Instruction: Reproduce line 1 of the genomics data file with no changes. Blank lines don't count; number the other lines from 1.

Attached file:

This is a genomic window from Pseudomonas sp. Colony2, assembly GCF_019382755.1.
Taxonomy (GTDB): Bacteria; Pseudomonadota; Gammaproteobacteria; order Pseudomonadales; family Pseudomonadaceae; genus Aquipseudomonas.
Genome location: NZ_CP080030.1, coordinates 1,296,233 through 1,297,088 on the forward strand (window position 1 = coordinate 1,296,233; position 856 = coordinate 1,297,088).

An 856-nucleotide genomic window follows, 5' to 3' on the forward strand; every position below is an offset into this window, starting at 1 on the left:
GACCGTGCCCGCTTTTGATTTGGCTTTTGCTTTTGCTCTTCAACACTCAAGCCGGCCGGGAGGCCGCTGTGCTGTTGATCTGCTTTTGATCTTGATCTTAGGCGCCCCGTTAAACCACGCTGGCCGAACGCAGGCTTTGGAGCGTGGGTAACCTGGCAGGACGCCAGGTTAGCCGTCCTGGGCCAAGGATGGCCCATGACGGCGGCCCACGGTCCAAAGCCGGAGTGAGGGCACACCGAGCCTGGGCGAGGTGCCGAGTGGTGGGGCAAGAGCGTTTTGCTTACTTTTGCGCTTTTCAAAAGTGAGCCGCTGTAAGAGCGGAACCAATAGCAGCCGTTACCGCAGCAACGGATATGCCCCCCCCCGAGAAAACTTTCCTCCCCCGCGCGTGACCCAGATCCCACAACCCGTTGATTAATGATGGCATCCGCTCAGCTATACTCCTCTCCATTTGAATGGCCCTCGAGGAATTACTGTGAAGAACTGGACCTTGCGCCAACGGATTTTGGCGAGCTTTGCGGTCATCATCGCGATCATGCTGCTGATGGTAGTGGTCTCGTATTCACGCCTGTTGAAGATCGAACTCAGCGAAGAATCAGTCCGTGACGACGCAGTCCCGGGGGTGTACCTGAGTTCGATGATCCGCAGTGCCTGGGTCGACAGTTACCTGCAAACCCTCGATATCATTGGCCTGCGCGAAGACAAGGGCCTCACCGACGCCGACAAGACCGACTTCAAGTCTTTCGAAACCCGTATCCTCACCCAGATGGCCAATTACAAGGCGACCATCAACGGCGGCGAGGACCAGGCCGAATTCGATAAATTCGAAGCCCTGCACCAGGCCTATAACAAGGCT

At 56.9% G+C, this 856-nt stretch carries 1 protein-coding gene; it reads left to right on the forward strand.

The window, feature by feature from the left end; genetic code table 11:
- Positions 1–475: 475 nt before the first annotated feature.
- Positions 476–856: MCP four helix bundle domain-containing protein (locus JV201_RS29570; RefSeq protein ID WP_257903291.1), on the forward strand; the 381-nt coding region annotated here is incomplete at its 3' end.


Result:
This is a genomic window from Pseudomonas sp. Colony2, assembly GCF_019382755.1.